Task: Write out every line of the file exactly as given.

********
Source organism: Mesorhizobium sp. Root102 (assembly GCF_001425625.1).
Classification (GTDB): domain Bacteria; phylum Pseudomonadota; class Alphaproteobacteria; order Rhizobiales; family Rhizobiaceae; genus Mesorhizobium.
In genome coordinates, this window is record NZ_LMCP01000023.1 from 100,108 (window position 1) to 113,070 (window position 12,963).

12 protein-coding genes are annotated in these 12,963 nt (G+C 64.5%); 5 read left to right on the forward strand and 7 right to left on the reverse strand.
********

Source organism: Mesorhizobium sp. Root102 (assembly GCF_001425625.1).
Classification (GTDB): domain Bacteria; phylum Pseudomonadota; class Alphaproteobacteria; order Rhizobiales; family Rhizobiaceae; genus Mesorhizobium.
In genome coordinates, this window is record NZ_LMCP01000023.1 from 100,108 (window position 1) to 113,070 (window position 12,963).

12 protein-coding genes are annotated in these 12,963 nt (G+C 64.5%); 5 read left to right on the forward strand and 7 right to left on the reverse strand.